'I Feel Relaxed When I Play with String', taken by Erin Lefevre, is a powerful photograph of her brother Liam. Liam has autism and finds that playing with string helps him to relax. Children on the autism spectrum can have stimming, or self-stimulating, behaviours. These may be repetitive motions, such as hand-flapping, repetition of noises or playing with string, which can help them to cope when they experience sensory overload.
Erin Lefevre, a documentary photographer from New York City, took the photograph as part of a series called 'Liam’s World', with each image containing handwritten captions by now 18-year old Liam.
Erin Lefevre, overall winner of the Wellcome Photography Prize, commented on being selected as the winner: "Even just being nominated has been such an honour. Amplifying the voices and experiences of people on the autism spectrum is so important. There are many stereotypical notions of what autism ‘looks’ like – with 'Liam’s World', my objective is to help uplift my brother and empower people on the autism spectrum and people with disabilities to speak for themselves.
“I am very grateful to the judges and Wellcome for believing in my work and supporting me in my artistic endeavours."
Commenting on this year’s winner, Jeremy Farrar, Director of Wellcome and Chair of the Prize jury said: “The 2019 winning photograph is one of the most powerful images that I have seen in many years. It is an incredibly tender photograph that speaks to us all about the life of a young boy, but beyond that, in a beautifully intimate way of what makes us all human.
“While we can talk and write on how science and society all comes together, photographs can truly put you in the room. The stunning entries to this year’s Wellcome Photography Prize are a great example of how complex topics from health, medicine and science can be brought to life. Please do join us at the London exhibition when it opens to the public for free on 4 July and see the shortlisted images up close.”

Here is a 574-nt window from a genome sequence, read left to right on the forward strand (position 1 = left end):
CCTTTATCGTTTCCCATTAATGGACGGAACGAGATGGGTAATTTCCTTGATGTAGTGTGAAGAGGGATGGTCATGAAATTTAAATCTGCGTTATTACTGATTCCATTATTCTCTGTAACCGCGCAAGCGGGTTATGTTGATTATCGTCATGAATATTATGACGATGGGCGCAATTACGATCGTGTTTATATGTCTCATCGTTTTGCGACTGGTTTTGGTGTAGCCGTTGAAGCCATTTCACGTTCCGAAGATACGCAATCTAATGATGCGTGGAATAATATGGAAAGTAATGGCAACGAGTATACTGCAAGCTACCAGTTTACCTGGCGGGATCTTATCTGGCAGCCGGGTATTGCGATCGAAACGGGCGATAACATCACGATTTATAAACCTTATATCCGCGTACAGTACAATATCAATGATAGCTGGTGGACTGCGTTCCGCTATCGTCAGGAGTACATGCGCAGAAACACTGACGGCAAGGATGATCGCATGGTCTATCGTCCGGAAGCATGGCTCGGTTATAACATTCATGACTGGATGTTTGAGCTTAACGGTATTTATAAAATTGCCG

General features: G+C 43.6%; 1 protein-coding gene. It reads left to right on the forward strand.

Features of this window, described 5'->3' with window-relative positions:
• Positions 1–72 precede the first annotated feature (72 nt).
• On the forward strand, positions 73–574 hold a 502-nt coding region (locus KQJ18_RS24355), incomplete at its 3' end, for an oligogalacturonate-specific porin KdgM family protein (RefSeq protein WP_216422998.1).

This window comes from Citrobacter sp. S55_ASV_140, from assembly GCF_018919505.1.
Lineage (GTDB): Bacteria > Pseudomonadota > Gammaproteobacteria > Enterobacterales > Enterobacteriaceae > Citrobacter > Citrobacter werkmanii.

The awards were presented at a ceremony at the Lethaby Gallery, Central St Martins, London on 3 July, with the overall winner receiving a prize of £15,000.
The category winners
An expert panel of high-profile judges from across the arts, science and global health chose the overall winning image from the winners of the competition’s four categories: Social Perspectives, Hidden Worlds, Medicine in Focus and the themed category for 2019, Outbreaks.
The category winners are:
- David Chancellor for 'Virus Hunters' in the Outbreaks category
- Dmitry Kostyukov for 'Zora the Robot Care-Giver' in the Medicine in Focus category
- Simone Cerio for 'Love Givers' in the Hidden Worlds category
- overall winner Erin Lefevre for 'I Feel Relaxed When I Play with String' in the Social Perspectives category.
Each category winner receives a prize of £1,250. The images explore a hidden story on disability, sex and wellbeing; the role robots could play in helping care for society’s aging population; and how researchers are identifying zoonotic diseases, such as flu, before they become a pandemic threat.